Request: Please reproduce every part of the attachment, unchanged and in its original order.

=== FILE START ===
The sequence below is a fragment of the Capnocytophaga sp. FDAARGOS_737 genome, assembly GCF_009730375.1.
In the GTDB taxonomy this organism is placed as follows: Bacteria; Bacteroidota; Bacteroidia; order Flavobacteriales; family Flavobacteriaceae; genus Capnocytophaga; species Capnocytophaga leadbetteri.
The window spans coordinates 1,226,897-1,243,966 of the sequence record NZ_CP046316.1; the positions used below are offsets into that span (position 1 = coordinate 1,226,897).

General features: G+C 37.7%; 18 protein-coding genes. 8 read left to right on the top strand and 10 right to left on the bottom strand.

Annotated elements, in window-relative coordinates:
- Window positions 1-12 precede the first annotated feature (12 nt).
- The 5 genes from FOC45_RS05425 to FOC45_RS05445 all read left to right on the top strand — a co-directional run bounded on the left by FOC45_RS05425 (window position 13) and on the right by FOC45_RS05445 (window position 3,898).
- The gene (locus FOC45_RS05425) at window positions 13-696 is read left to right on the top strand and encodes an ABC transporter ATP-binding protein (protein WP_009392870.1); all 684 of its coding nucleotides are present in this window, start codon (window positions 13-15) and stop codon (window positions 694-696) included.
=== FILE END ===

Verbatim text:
The sequence below is a fragment of the Capnocytophaga sp. FDAARGOS_737 genome, assembly GCF_009730375.1.
In the GTDB taxonomy this organism is placed as follows: Bacteria; Bacteroidota; Bacteroidia; order Flavobacteriales; family Flavobacteriaceae; genus Capnocytophaga; species Capnocytophaga leadbetteri.
The window spans coordinates 1,226,897-1,243,966 of the sequence record NZ_CP046316.1; the positions used below are offsets into that span (position 1 = coordinate 1,226,897).

General features: G+C 37.7%; 18 protein-coding genes. 8 read left to right on the top strand and 10 right to left on the bottom strand.

Annotated elements, in window-relative coordinates:
- Window positions 1-12 precede the first annotated feature (12 nt).
- The 5 genes from FOC45_RS05425 to FOC45_RS05445 all read left to right on the top strand — a co-directional run bounded on the left by FOC45_RS05425 (window position 13) and on the right by FOC45_RS05445 (window position 3,898).
- The gene (locus FOC45_RS05425) at window positions 13-696 is read left to right on the top strand and encodes an ABC transporter ATP-binding protein (protein WP_009392870.1); all 684 of its coding nucleotides are present in this window, start codon (window positions 13-15) and stop codon (window positions 694-696) included.